x86-64 TUTORIAL: FIND PRIME NUMBERS


x86-64 TUTORIAL: MULTIPLICATION & DIVISION  |  x86-64 TUTORIAL: BIT SHIFTING OPERATIONS

Below is a code snippet that prints a list of prime numbers, one on each line, based on a limit entered by the user. It uses both while loops and conditional branch if - else statements. We shall convert this to an assembly program to demonstrate implementation of these control flow structures in x86-64 assembly.

unsigned guess;  /* current guess for prime */
unsigned factor; /* possible factor for guess */
unsigned limit;  /* find primes up to this value */
printf("Find primes up to:");
scanf("%u", &limit);
printf("2\n3\n"); /* treat first two primes as special case */
guess = 5;
while (guess <= limit) {
    /* look for a factor of guess */
    factor = 3;
    while ((factor * factor) < guess && (guess % factor) != 0) {
        factor += 2;
    }
    if ((guess % factor) != 0) {
       printf("%d\n", guess);
    }
    guess += 2; /* only look at odd numbers */
}

Below is the code we shall call prime.asm. Apart from the CMP, JMP and Jcc (jump based on status of bit in the RFLAGS register) instructions, we also demonstrate use of the general purpose registers in 32-bit form (EAX, EBX, etc.), even though the program is assembled in 64-bit long mode. We still use some I/O functions from the file asm_io.asm.

%include "asm_io.inc"
%macro prologue 0
    push    rbp
    mov     rbp,rsp
    push    rbx
    push    r12
    push    r13
    push    r14
    push    r15
    pushfq
%endmacro ; end of  prologue
%macro epilogue 0
    popfq
    pop     r15
    pop     r14
    pop     r13
    pop     r12
    pop     rbx
    leave
    ret
%endmacro ; end of epilogue

section .rodata
    prompt1 db  "Find primes upto: "

section .bss  
    guess   resd 1    ; uninitialized integer
    limit   resd 1    ; uninitialized integer

section .text
    global main

    main:
        prologue

        ; enter a value in the variable limit
        mov     rdi, prompt1
        call    print_string
        mov     rdi, dword limit 
        call    read_int

        ; print the first 2 prime numbers
        mov     rdi, 0x2
        call    print_int
        call    print_nl
        mov     rdi, 0x3
        call    print_int
        call    print_nl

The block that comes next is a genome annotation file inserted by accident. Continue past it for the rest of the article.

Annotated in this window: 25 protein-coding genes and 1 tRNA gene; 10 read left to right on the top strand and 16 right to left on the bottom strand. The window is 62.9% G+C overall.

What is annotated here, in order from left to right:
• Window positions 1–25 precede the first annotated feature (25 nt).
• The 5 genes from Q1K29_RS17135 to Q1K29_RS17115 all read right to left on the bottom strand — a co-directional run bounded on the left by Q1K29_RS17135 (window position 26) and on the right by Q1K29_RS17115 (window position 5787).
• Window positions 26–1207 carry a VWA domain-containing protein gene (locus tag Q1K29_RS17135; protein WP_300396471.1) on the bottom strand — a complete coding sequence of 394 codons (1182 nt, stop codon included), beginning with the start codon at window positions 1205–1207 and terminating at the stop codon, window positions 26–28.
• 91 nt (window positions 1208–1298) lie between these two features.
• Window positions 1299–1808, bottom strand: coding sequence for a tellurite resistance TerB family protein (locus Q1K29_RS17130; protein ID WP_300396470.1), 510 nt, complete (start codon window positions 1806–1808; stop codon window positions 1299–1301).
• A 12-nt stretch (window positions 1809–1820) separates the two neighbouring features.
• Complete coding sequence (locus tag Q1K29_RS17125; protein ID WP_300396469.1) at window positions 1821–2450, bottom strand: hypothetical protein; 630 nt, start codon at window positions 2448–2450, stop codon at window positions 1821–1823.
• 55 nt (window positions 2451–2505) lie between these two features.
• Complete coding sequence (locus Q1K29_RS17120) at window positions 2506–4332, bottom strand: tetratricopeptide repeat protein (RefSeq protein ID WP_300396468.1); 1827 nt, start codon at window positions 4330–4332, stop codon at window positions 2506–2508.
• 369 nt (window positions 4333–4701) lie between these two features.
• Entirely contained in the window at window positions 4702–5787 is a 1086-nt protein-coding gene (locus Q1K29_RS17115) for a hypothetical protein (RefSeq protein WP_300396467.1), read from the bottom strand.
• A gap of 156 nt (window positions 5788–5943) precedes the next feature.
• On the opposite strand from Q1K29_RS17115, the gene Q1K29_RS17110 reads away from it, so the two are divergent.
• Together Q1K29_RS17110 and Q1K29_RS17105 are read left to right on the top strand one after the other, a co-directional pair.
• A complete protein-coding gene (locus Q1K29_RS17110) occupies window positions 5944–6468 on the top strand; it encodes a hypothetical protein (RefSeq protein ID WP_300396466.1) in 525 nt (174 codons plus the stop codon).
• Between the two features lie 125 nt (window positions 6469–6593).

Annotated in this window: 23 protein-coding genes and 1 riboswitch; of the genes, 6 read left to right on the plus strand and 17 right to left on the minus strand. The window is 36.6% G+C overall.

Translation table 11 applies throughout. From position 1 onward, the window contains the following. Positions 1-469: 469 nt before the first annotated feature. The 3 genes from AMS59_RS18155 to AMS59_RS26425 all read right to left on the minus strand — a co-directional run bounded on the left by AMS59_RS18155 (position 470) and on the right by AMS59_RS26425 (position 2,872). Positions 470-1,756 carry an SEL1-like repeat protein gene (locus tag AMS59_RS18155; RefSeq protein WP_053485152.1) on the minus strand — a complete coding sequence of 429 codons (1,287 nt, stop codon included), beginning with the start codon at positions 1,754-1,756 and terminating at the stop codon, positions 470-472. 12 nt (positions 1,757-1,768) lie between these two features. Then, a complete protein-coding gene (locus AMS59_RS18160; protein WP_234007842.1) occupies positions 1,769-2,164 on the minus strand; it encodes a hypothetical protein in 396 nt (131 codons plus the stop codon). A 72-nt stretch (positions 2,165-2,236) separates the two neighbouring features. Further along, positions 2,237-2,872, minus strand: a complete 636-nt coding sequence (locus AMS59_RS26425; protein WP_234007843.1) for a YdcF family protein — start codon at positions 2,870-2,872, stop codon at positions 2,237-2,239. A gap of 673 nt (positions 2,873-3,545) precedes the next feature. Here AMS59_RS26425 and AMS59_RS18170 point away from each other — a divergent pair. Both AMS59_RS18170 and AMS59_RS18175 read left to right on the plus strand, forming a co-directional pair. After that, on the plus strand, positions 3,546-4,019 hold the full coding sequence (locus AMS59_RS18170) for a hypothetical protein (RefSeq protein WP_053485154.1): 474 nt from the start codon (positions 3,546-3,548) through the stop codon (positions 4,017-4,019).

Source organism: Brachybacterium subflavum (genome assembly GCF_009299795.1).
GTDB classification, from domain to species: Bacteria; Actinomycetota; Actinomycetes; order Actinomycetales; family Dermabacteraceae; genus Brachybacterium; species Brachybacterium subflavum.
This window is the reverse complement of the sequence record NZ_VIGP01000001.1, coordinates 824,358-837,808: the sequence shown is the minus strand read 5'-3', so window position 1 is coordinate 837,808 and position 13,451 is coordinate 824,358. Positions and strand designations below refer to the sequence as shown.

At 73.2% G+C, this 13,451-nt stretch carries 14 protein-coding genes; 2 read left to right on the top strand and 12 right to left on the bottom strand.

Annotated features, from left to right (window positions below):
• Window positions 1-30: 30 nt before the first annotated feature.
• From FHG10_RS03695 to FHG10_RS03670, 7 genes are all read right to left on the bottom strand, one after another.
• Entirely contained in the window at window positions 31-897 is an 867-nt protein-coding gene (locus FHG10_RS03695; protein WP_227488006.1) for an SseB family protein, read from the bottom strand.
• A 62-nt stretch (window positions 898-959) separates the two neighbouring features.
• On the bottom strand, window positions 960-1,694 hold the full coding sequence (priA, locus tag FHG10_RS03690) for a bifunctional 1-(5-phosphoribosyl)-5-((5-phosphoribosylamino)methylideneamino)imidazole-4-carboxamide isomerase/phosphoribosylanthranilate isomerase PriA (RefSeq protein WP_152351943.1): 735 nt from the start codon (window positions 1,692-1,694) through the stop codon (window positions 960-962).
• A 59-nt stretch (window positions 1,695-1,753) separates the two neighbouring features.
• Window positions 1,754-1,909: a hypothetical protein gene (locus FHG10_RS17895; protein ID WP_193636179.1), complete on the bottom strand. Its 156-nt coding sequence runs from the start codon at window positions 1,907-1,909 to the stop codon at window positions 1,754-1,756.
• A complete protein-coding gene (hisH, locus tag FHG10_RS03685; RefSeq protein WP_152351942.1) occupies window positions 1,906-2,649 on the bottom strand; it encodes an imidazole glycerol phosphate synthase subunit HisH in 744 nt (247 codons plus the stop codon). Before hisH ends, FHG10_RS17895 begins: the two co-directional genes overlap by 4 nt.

mov     [guess],dword 0x5

while_limit:
        mov     eax, [guess] ; since we are dealing with integers, we use the 32-bit register to move data
        mov     edx, [limit] ; since we are dealing with integers 
        cmp     eax, edx

        jnbe    end_of_while_limit ; jump if not below or equal

        mov     rcx, 3       ; RCX holds the variable factor

while_factor:
        mov     rax, rcx
        mul     rax           ; calculate factor*factor.  we could use EAX here, 
                              ; but using RAX will reduce chances of an overflow

        jo      end_of_while_factor ; we still check for overflow though with jump if overflow

        cmp     eax,[guess]   ; we compare with EAX, otherwise if we use RAX here,
                              ; 8 bytes will be read from the address of the variable guess

        jge     end_of_while_factor ; jump if greater than or equal

        mov     eax,[guess]   ; moving 4 bytes only 
        cqo
        div     rcx           ; guess / factor
        cmp     rdx,0         ; guess % factor is in RDX
        je      end_of_while_factor ; jump if equal
        add     rcx,2         ; factor+=2 
        jmp     while_factor  ; loop 

end_of_while_factor:
        mov     eax,[guess]
        cqo
        div     rcx
        cmp     rdx,0         ; guess%factor is in RDX
        je      end_of_if     ; jump if equal
        mov     edi, [guess]  ; move the value in guess into EDI for printing
        call    print_int
        call    print_nl

end_of_if:
        mov     eax, [guess]
        add     rax, 2          ; guess+=2
        mov     [guess],eax
        jmp     while_limit     ; loop 

end_of_while_limit:
        epilogue

The section .bss is used to allocate uninitialized data, and stands for block started by symbol. The keyword resd is NASM’s syntax for reserving memory for a double word or 4 bytes. Many MOV instructions, implicitly read or write 8 bytes if the 64-bit versions of the general purpose registers are used. Since we are dealing with integers, we want only 4 bytes to be read or written, and hence we use the 32-bit counterparts of the general purpose registers.

To compile the code we do the following:

$ yasm -f elf64 prime.asm
$ yasm -f elf64 asm_io.asm 
$ ld -m elf_x86_64 -dynamic-linker /lib64/ld-linux-x86-64.so.2 \
    /usr/lib/x86_64-linux-gnu/crt1.o  /usr/lib/x86_64-linux-gnu/crti.o \
    prime.o asm_io.o  /usr/lib/x86_64-linux-gnu/crtn.o -lc -o prime.out

Download prime.asm, asm_io.inc and asm_io.asm.


x86-64 TUTORIAL: MULTIPLICATION & DIVISION  |  x86-64 TUTORIAL: BIT SHIFTING OPERATIONS